In the third phase of India’s Swadeshi movement, one of the country’s leading industrialists decided to build a grand temple, from Indian money, in the nation’s capital. Mahatma Gandhi ensured the temple was open to all castes.
During the Partition riots, a dargah revered by Muslims in Delhi was damaged. Gandhiji ensured it was repaired fast, at government expense.
Gandhiji’s footsteps are scattered across Delhi, and in the places he touched are the glimpses of the man, his vision for India, his steadfast commitment to what he believed was right.
On his 150th birth anniversary, we look at five places in Delhi associated with the Father of the Nation that you should know about.
Laxminarayan Temple on Mandir Marg in Delhi was built by industrialist Baldeo Das Birla, along with his son Jugal Kishore Birla, between 1933 and 1939.
The beautiful temple in the middle of Delhi was an assertion of Indian identity, at the time when Mahatma Gandhi was shaping the ‘Swadeshi’ thought as a powerful tool of resistance against the British. Fittingly, Gandhi was asked to inaugurate the temple. He agreed, but on one condition — people of all castes would be allowed entry into the temple.
The Birlas accepted the condition, and thus modern India got a grand temple in which people of all castes are allowed to worship their God.
This small two-storey house, tucked away in Kingsway Camp in Delhi, is where Mahatma Gandhi had stayed with his wife Kasturba Gandhi and son Devdas Gandhi on his visits to Delhi in the 1930s and 40s. The house is now one of the few museums dedicated to ‘Ba’ in the country.
Long neglected, the house was renovated and inaugurated as a museum on July 7, 2017 by then Vice-President of India Hamid Ansari.
The simple structure has preserved a few articles used by Ba — a lantern, a copy of the Gita, a charkha. On the walls are her pictures and stories from her life, that help give a firmer idea of the person who was always ‘Bapu’s wife’.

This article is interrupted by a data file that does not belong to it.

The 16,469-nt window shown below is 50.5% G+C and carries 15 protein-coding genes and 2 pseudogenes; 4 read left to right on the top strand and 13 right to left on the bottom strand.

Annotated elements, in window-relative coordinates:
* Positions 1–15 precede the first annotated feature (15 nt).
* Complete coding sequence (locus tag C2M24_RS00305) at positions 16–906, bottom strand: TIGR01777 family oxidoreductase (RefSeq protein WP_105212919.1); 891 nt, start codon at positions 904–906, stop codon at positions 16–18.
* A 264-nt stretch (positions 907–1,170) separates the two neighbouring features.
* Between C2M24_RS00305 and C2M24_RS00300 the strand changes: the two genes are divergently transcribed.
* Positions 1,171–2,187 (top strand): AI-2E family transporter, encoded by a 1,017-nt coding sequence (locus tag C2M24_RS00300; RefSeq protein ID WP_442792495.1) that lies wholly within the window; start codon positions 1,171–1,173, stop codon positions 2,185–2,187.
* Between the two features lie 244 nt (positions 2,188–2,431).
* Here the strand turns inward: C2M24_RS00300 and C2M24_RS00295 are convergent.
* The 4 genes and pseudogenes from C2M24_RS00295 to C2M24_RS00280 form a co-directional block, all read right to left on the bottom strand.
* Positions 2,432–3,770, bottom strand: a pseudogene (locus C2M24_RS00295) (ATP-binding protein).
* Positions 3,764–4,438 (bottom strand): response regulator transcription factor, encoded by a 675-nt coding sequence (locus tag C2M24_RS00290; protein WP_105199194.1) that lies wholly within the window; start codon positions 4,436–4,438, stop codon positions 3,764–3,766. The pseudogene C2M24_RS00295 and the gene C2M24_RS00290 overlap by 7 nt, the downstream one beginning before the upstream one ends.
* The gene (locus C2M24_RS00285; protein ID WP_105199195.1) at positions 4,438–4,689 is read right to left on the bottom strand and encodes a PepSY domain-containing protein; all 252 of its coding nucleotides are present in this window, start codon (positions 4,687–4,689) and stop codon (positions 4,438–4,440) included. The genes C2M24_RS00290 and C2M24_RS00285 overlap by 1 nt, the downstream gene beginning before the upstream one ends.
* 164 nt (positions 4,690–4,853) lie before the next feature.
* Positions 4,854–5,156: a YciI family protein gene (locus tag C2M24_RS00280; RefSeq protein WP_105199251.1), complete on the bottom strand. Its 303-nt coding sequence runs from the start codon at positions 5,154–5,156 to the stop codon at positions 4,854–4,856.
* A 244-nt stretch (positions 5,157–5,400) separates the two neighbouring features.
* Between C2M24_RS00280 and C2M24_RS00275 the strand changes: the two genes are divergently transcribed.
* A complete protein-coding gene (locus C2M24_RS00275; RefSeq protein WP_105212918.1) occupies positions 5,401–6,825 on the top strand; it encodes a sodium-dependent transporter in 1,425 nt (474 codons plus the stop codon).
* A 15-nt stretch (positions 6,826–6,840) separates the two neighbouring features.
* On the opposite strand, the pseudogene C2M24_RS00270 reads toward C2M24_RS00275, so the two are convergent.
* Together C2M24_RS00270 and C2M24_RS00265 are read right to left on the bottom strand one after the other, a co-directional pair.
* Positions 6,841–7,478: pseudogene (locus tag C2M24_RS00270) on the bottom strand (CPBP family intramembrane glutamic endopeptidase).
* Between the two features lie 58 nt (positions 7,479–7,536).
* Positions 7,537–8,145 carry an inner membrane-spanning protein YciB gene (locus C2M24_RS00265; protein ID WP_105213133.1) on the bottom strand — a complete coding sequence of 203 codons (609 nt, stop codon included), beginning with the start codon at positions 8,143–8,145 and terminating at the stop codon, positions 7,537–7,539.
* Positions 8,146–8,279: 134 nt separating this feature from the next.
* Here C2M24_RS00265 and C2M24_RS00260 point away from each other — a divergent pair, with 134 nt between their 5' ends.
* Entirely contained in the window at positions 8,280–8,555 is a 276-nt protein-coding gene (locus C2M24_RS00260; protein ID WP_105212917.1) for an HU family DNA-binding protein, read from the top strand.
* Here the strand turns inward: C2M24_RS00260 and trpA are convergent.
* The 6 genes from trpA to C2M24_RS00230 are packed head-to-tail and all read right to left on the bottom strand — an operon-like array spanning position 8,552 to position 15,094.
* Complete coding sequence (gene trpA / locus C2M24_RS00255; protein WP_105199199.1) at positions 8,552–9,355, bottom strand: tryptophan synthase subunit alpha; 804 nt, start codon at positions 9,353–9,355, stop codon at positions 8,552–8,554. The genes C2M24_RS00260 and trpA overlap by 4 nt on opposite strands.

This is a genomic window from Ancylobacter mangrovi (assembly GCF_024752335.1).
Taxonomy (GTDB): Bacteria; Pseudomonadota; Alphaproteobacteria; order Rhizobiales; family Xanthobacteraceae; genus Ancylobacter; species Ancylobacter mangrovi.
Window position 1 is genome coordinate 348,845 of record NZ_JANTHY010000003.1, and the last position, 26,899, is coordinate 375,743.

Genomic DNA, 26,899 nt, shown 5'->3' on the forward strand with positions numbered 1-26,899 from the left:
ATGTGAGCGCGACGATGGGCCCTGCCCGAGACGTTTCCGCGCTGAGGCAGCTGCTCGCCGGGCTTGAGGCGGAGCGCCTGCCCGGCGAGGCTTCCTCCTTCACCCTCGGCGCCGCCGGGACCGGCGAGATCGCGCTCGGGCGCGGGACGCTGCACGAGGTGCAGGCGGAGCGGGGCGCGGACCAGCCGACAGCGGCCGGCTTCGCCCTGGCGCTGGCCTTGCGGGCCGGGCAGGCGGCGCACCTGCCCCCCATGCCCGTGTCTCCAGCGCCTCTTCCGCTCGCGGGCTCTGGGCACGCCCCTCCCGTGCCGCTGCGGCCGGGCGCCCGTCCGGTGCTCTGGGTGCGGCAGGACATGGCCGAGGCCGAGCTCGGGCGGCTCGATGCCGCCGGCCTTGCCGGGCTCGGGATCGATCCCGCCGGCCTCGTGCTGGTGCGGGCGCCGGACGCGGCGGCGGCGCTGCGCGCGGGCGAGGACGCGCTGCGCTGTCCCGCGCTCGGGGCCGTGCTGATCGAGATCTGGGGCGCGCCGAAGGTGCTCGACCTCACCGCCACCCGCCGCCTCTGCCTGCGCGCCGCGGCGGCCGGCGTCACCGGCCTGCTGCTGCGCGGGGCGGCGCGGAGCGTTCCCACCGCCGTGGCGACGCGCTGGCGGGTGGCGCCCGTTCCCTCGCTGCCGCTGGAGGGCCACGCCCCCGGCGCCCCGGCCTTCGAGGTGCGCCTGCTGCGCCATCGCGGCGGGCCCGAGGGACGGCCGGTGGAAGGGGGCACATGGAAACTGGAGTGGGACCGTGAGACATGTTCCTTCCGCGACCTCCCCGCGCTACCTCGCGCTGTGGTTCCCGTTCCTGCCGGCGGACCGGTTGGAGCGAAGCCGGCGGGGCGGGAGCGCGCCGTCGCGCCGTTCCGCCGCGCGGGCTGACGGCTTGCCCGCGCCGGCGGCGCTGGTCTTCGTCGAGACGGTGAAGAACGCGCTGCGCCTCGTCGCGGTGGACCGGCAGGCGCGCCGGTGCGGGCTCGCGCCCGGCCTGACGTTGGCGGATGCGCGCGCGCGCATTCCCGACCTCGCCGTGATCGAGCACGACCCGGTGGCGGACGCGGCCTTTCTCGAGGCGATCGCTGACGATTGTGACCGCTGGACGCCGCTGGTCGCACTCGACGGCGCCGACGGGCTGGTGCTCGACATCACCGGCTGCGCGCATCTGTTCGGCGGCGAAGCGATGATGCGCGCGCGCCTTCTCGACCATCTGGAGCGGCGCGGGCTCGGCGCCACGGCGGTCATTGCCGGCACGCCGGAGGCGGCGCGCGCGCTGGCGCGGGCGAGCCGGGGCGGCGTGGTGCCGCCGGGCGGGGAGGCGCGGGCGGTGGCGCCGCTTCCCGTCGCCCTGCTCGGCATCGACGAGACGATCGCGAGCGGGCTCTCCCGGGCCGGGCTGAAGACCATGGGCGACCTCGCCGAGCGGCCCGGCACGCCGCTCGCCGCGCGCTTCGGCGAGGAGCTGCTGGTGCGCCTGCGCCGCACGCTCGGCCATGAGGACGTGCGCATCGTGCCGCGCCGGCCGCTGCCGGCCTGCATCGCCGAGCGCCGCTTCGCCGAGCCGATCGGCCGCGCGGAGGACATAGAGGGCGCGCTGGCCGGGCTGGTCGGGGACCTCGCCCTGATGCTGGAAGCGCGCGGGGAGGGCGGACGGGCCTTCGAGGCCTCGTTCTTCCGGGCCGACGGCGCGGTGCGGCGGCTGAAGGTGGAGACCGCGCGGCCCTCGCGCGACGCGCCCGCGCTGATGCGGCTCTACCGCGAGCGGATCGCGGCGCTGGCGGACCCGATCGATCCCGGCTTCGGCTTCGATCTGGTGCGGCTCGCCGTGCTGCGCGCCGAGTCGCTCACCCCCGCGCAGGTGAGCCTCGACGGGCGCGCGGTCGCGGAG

They show how she entered public life alongside her husband — in South Africa, when a law was passed declaring marriages of Indians solemnised in India void, Gandhi was panning a protest against it. According to the story painted on the wall, Kasturba asked her husband: “What do I lack that you think I can’t go to jail?” She then joined the protest, playing an active part in mobilising Indian women in South Africa.
Bapu Asharm, Valmiki Mandir
When Gandhi came to Delhi in 1946, he chose to stay at the Harijan Basti in Gole Market. In the compound of the Valmiki Mandir here still stands Bapu Ashram, where Gandhi not just lived, but also taught English and Hindi to children and adults of the Valmiki community.
Inside the small neat structure of Bapu Ashram, one can see the blackboard Gandhi used for his classes, half-hidden behind his portrait. On the walls are pictures of Sardar Vallabhbhai Patel, Mohammad Ali Jinnah and other important leaders, who came here to visit him during his 214-day stay, from April 1, 1946, to June 10, 1947.
In 2014, Prime Minister Narendra Modi launched the Swachh Bharat campaign from here.
Qutbuddin Bakhtiyar Kaki dargah
Three days before he was shot dead, on January 27, 1948, Mahatma Gandhi held his last public address at the shrine of Sufi saint Qutbuddin Bakhtiyar Kaki in Mehrauli.
The Partition violence was refusing to abate, Delhi was overflowing with refugees. During the annual Urs held at the dargah — a tradition observed for centuries — there were few Muslims to mark the occasion.
In this scenario, Gandhi held a prayer meeting at the dargah. He had also requested Pandit Jawaharlal Nehru to repair the dargah, damaged in communal violence — a wish that was fulfilled after Gandhi’s assassination.
Historian Rana Safvi says: “I remember Gandhiji’s words, ‘Our ability to reach unity in diversity will be the beauty and the test of our civilisation’. They are as relevant today as they were when he said it. He was a devout Hindu who respected all religions and fought for their rights. His visit to Qutub Saheb’s dargah on the occasion of his Urs showcases our pluralism.”
A monument that will always have to be mentioned when talking of Gandhi and Delhi is Birla Bhavan — now Gandhi Smriti — where he spent the last 144 days of his life, and where, on January 30, 1948, he was shot dead by Nathuram Godse.
There is much to see and learn at Gandhi Smriti, maintained well perhaps on account of the number of foreign tourists it gets each year.
But impossible to look away from are the footsteps tracing Bapu’s last journey, as he walked out of the house to the prayer ground, to the spot where he would be killed.
The walls of the museum inside are lined with Gandhiji’s pictures, quotes, scenes and stories from his life.
One such picture bears a 1947 quote by him: “Even if I am killed, I will not give up repeating the names of Rama and Rahim, which mean to me the same God. With these names on my lips, I will die cheerfully.”
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